Climate change. Energy supply. Economic activity. Employment. Public health. Water pollution. Species die-off.
Penn State. Pitt. Cornell.
Research. Public funding. Industry funding. Policy. Regulation. Taxation.
Is it OK for academics to be advocates on one side of a political issue? Is there a standard for the base of evidence that must exist before academic advocacy is appropriate? Is that standard uniform, regardless of whether the advocacy is for or against the side of the issue the powers-that-fund prefer?
Taken together, it's quite a can of worms. But "This American Life" did a good job this week of pulling it all together on the issue of hydro-fracking. Program #440 - Game Changer. Listen to the first 33 minutes (Prologue and Act 1), regardless of your field of expertise. And listen to Act 2 if you're a political scientist. Or a politician. Or live in a polis.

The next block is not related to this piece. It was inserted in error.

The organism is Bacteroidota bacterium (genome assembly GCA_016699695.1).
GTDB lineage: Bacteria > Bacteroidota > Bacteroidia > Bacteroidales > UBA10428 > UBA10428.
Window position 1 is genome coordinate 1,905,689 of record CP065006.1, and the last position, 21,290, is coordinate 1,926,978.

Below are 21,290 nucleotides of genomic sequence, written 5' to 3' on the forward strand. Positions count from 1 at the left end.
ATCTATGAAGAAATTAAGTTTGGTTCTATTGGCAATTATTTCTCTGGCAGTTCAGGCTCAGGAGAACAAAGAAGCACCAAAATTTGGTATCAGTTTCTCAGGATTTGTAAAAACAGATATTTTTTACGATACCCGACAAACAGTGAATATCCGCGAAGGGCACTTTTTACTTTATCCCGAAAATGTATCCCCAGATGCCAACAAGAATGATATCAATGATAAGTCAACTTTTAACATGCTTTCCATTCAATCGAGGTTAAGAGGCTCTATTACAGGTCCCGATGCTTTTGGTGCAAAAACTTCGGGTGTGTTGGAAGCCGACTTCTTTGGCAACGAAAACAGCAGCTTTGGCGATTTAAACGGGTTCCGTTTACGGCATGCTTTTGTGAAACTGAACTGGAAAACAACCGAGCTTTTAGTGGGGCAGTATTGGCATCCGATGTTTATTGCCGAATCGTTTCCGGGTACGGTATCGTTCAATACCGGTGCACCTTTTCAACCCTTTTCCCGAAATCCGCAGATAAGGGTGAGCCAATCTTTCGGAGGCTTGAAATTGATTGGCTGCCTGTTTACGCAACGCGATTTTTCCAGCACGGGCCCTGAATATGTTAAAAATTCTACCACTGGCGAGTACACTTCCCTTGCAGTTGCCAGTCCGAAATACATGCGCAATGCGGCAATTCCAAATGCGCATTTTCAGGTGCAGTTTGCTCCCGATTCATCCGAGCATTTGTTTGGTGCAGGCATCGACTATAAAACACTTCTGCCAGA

It's a cautionary tale, with significant implications for higher education's ability to help lead the way towards sustainability. At very least, the story implies that researchers of all ilks must lead, rather than merely serve established interests. And (although this isn't a major focus) that outside funding may be hard to come by for some time.
A challenge, then, is for colleges and universities to (each?) decide upon some vision of a future sustainable society/economy/ecology that they're comfortable advocating for, and then use their internal assets (including their campus communities) to make that vision more real.
What's forming itself in my mind is not our current de facto standard for "green campus" initiatives, but rather something more radical, more pervasive, more effective (with luck), more aspirational, more inspirational.
Because if we play this game on the field dominated by existing economic/political interests, we won't be allowed to win.